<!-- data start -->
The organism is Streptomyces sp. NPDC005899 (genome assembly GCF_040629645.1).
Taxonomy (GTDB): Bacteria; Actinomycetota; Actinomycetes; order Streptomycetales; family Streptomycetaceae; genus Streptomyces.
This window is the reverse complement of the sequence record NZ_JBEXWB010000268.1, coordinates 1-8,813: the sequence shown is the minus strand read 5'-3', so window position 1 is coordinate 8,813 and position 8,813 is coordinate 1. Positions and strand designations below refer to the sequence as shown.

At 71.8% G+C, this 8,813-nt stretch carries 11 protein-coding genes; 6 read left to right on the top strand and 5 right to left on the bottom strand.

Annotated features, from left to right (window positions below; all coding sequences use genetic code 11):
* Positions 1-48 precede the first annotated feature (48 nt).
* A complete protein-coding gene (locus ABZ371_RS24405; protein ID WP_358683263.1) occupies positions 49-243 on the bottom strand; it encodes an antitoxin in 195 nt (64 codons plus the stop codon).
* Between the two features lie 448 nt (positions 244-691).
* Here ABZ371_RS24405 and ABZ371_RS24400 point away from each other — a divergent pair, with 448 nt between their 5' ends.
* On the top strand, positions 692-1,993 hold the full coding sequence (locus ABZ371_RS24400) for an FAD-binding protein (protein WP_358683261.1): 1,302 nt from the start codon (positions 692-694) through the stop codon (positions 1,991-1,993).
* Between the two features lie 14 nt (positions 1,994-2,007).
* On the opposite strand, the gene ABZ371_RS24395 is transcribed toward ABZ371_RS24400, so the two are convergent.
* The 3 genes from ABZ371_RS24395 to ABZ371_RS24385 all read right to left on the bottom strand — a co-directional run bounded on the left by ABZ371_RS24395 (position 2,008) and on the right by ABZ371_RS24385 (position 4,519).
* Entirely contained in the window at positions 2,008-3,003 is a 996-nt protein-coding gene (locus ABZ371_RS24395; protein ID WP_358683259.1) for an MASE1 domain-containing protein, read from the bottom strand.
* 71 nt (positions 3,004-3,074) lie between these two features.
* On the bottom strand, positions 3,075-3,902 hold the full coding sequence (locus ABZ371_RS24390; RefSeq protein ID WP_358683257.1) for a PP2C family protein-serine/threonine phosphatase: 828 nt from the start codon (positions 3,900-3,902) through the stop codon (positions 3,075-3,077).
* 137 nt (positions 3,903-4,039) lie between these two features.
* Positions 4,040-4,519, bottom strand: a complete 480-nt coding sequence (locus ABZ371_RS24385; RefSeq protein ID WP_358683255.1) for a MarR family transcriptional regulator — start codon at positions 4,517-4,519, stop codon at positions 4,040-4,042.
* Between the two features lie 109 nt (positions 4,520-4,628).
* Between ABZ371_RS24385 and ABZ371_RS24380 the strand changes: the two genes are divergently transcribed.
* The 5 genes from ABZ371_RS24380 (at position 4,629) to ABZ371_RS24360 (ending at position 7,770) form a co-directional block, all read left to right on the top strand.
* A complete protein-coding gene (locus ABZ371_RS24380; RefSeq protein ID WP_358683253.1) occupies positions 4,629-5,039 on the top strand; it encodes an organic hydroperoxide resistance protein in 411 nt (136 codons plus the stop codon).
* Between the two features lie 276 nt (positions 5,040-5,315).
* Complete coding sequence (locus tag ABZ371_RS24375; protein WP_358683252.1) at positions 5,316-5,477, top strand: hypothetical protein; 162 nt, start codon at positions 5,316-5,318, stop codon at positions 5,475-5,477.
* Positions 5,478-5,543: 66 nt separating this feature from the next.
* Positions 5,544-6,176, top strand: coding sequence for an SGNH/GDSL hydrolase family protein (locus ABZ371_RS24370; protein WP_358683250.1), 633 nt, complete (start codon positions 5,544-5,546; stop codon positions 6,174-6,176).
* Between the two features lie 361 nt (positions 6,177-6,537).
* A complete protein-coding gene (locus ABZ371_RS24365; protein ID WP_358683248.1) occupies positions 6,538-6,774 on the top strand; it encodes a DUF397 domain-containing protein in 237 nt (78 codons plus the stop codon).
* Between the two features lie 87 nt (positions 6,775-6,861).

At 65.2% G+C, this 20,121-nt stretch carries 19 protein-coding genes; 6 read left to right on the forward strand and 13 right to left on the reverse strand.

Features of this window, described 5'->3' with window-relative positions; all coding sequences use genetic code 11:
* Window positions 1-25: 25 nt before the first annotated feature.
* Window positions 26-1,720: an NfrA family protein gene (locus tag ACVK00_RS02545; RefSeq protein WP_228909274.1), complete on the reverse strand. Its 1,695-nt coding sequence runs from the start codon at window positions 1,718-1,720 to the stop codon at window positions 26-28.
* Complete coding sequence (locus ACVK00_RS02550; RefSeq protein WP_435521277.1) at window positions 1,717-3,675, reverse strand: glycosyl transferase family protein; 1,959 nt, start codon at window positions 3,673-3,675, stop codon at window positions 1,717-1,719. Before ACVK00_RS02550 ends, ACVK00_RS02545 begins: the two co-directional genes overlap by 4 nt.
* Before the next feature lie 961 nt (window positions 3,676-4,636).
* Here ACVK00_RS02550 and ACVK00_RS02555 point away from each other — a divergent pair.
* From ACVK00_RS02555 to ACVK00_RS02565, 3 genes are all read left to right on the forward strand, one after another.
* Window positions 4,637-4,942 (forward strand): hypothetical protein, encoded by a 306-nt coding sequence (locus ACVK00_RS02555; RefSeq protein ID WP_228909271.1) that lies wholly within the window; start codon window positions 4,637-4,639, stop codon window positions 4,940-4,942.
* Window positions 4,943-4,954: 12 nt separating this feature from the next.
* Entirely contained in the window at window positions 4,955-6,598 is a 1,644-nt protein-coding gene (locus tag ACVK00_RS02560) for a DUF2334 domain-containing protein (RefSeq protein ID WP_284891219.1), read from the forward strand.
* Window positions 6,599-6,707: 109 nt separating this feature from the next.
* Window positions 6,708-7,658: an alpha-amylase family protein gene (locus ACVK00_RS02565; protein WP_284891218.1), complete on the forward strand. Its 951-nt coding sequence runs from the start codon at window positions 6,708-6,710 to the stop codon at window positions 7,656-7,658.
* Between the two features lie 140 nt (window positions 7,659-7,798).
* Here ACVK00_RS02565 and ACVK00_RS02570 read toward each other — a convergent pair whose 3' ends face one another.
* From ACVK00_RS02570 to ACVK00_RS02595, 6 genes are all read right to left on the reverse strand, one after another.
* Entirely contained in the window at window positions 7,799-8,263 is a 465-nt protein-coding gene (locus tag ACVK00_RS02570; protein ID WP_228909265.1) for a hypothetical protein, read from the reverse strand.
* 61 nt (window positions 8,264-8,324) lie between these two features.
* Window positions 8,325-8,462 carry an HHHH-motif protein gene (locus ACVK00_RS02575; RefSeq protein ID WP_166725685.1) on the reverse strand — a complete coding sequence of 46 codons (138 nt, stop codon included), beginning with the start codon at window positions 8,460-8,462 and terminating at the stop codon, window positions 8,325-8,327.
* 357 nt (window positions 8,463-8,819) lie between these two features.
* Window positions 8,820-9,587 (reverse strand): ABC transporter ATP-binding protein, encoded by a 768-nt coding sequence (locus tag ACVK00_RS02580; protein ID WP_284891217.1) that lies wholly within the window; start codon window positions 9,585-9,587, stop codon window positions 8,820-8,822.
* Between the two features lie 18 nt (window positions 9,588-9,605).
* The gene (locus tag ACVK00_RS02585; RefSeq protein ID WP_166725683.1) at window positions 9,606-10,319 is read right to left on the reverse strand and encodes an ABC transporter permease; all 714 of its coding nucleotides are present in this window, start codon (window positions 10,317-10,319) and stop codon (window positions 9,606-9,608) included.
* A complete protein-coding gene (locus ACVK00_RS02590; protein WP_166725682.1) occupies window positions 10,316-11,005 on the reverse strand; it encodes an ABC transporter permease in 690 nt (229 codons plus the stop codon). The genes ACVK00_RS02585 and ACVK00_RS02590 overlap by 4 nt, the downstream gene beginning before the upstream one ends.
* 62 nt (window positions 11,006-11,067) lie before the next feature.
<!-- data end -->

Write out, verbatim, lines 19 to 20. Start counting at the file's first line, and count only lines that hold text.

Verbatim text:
* Between the two features lie 109 nt (positions 4,520-4,628).
* Between ABZ371_RS24385 and ABZ371_RS24380 the strand changes: the two genes are divergently transcribed.